Twitter provides a potential platform to find leads for your business. But because of a regular stream of updates on Twitter, it becomes quite difficult to find the right people and conversations.
Twitter advanced search queries provide an easy way to accomplish this.
There can be many customers on Twitter interested in your products or services, but it’s not that easy to find them. Using the Twitter’s search panel to search for hash tags, organizations or users is quite common; the important thing, here, is you get great results and don’t end up with general results.
See the snapshot below for using the search bar in Twitter to look for a particular company.
Advanced search operators enable you to narrow down your search and reach to people who are either looking for your product, conversing about a competitor or simply trying to get your attention. These operators can be entered manually with the keywords in the search bar.
Here are four ways to perform advanced search to find leads on Twitter.
The “to:” operator displays all the tweets sent to the user while the “from:” operator displays tweets sent from the user. For example, a search query “to:fullestop” will display all the tweets sent to the user @fullestop. See the snapshot below:
The search results provide you a list of potential customers and give you a useful insight into the minds of your target audience. Taking part in the conversation and offering answers or advice is a good way to build relationships. This enhances trust and encourages them to use your products or services.
In the same way, you can use operators to know about your competitors and their standing on twitter. You can even contact unhappy customers with better deals and discount offers.
It is especially beneficial for small or local businesses that needs to target audience in their area only and don’t require to look out for tweets from around the world.
The search is facilitated by two operators viz. “near:” and “within:” that pinpoint results from anywhere in the world. “Near:” is used to specify the area and “within:” the radius.
Again, geo-location filters can help you keep track of the competition and grieving customers, especially issues that require immediate attention.
For instance, if you want to track people who looking for a new SEO professional but you want to exclude tweets from or mentioning a specific competitor, your advanced search would be “SEO professional” -@CompetitorName.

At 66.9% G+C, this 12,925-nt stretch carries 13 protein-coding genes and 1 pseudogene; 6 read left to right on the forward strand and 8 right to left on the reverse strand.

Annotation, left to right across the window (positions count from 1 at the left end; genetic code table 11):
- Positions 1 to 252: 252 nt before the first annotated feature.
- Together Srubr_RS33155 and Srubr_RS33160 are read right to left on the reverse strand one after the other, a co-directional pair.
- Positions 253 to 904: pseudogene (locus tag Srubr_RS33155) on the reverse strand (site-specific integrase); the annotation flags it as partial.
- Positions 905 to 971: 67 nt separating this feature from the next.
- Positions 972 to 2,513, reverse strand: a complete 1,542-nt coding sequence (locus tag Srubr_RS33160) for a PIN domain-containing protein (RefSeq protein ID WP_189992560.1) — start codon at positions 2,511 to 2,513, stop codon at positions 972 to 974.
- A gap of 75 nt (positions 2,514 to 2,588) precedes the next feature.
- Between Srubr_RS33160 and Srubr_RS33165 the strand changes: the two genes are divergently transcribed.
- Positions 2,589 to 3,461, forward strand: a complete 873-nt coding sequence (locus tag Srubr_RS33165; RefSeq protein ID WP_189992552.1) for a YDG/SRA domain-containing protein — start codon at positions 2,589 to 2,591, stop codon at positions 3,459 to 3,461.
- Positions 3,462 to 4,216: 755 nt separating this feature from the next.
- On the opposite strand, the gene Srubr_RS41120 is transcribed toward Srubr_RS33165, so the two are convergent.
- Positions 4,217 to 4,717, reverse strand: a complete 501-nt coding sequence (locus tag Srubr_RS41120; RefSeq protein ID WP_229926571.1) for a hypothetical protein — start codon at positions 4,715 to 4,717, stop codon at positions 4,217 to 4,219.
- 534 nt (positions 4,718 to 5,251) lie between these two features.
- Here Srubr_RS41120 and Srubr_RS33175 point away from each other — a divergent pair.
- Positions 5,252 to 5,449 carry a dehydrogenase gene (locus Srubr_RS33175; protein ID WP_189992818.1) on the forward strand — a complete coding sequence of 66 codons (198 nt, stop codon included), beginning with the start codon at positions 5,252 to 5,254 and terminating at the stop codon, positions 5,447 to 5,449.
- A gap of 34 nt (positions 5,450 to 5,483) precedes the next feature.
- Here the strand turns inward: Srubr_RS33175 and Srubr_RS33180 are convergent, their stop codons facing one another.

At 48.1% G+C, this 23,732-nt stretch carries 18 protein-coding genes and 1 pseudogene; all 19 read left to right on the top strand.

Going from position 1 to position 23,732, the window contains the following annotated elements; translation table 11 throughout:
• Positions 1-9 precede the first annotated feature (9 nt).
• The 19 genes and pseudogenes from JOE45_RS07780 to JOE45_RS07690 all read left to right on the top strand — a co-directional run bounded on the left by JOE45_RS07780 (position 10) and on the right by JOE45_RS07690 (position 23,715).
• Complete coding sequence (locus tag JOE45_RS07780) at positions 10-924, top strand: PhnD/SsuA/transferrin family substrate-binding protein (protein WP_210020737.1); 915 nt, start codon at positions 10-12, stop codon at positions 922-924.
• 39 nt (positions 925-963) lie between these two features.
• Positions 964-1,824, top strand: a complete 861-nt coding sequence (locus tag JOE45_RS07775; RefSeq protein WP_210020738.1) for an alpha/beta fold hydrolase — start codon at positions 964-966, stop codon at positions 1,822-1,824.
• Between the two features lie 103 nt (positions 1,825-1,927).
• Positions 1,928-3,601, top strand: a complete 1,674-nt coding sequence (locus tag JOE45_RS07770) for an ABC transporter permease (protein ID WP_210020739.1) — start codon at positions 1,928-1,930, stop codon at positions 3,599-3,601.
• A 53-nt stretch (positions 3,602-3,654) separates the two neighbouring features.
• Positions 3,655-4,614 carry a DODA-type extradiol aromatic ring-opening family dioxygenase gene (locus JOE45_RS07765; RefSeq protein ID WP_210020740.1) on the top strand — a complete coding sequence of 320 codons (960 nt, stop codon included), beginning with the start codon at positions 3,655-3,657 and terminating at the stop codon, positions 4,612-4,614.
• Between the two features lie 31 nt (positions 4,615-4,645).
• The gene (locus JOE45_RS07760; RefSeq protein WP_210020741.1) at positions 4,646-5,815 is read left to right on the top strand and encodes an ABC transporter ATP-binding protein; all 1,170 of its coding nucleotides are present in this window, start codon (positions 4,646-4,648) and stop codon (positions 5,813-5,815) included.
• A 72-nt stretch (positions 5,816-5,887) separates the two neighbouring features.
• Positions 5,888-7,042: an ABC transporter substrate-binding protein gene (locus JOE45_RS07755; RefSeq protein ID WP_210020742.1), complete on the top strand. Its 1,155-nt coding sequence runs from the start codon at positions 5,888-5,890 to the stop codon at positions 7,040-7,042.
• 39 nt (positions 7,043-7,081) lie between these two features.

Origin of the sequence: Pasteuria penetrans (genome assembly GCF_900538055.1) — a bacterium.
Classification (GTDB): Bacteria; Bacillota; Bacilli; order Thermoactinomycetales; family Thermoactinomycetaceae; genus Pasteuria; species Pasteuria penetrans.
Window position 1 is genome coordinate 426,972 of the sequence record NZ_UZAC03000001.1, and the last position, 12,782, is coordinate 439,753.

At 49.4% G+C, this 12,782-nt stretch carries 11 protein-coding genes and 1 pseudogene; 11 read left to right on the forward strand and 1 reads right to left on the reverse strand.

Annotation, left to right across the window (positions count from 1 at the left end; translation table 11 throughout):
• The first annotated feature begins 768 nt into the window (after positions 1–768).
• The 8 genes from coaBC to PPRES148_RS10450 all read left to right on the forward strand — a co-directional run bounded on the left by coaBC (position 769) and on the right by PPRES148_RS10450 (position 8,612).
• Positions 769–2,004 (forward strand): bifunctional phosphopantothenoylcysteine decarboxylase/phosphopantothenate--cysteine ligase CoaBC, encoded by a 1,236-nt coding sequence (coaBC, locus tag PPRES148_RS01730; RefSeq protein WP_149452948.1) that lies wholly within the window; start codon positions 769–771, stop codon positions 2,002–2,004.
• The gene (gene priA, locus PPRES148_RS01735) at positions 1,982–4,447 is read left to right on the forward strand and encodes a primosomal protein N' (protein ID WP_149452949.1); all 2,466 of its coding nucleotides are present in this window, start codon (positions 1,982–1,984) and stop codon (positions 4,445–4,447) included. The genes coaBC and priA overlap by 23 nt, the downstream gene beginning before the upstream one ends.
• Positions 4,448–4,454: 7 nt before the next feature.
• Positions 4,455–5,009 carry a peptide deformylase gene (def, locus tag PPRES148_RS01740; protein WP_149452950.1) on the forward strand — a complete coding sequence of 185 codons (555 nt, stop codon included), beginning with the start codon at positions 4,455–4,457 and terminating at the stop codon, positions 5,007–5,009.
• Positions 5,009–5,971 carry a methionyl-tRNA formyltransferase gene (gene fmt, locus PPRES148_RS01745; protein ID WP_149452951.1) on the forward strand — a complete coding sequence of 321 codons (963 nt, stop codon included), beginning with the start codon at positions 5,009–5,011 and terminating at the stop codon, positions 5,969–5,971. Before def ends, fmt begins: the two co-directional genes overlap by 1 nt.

The filter operator is useful in getting tweets that contain links. It can be used with the exclusion tool also to cut out tweets containing links.
For example, if you’re a social media marketing professional in Washington, specialized in Pinterest and you want to look for new customers, the query would be:
“Pinterest” near: 20022 within:20km -filter:links
This query will result in tweets that mention Pinterest within 20 km of your area code, but results will exclude all the tweets with links.
The sentiment operators include use of emoticons and symbols like question mark.
For example, a query “Shopping Mall :)” will result in tweets from people who are not happy at a shopping mall.
Using sentiment operators, we can keep track of happy and unhappy customers and take actions accordingly. Although, the results may vary when you use these operators as the search results depend on the content of the tweet. Even then, it’s still a better way to find users who need advice or are looking for information.
Offering help or answers to such users can turn them into your customer as this readily improves your online reputation and trust in your services. Thus, sentiment operators provide a way to find new customers as well.
With over millions of tweets posted every day, it’s quite difficult to find the relevant tweets and users that may turn out to be your lead. Advanced search provides an effective way to achieve this. The operators can turn your simple search into a power pack that cut out the irrelevant results and return highly useful tweets.